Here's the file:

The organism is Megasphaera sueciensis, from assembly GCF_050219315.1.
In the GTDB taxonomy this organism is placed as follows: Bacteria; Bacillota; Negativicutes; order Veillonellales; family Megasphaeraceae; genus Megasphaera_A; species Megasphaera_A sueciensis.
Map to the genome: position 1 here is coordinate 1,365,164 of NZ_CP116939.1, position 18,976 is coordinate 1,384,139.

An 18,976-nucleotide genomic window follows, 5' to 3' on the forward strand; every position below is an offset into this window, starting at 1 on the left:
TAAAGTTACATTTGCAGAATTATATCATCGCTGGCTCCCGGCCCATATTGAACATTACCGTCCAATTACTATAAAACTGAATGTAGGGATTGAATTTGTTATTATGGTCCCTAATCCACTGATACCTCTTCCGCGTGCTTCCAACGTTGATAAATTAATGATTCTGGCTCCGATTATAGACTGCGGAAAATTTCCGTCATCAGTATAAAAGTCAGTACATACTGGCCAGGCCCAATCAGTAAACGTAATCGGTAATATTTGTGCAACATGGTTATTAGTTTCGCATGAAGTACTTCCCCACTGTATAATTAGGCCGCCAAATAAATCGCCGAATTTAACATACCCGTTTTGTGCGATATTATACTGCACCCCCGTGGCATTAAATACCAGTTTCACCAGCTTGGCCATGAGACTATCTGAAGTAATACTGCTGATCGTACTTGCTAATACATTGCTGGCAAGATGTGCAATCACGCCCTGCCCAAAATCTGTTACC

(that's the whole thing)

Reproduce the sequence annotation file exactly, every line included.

The organism is Megasphaera sueciensis, from assembly GCF_050219315.1.
In the GTDB taxonomy this organism is placed as follows: Bacteria; Bacillota; Negativicutes; order Veillonellales; family Megasphaeraceae; genus Megasphaera_A; species Megasphaera_A sueciensis.
Map to the genome: position 1 here is coordinate 1,365,164 of NZ_CP116939.1, position 18,976 is coordinate 1,384,139.

An 18,976-nucleotide genomic window follows, 5' to 3' on the forward strand; every position below is an offset into this window, starting at 1 on the left:
TAAAGTTACATTTGCAGAATTATATCATCGCTGGCTCCCGGCCCATATTGAACATTACCGTCCAATTACTATAAAACTGAATGTAGGGATTGAATTTGTTATTATGGTCCCTAATCCACTGATACCTCTTCCGCGTGCTTCCAACGTTGATAAATTAATGATTCTGGCTCCGATTATAGACTGCGGAAAATTTCCGTCATCAGTATAAAAGTCAGTACATACTGGCCAGGCCCAATCAGTAAACGTAATCGGTAATATTTGTGCAACATGGTTATTAGTTTCGCATGAAGTACTTCCCCACTGTATAATTAGGCCGCCAAATAAATCGCCGAATTTAACATACCCGTTTTGTGCGATATTATACTGCACCCCCGTGGCATTAAATACCAGTTTCACCAGCTTGGCCATGAGACTATCTGAAGTAATACTGCTGATCGTACTTGCTAATACATTGCTGGCAAGATGTGCAATCACGCCCTGCCCAAAATCTGTTACC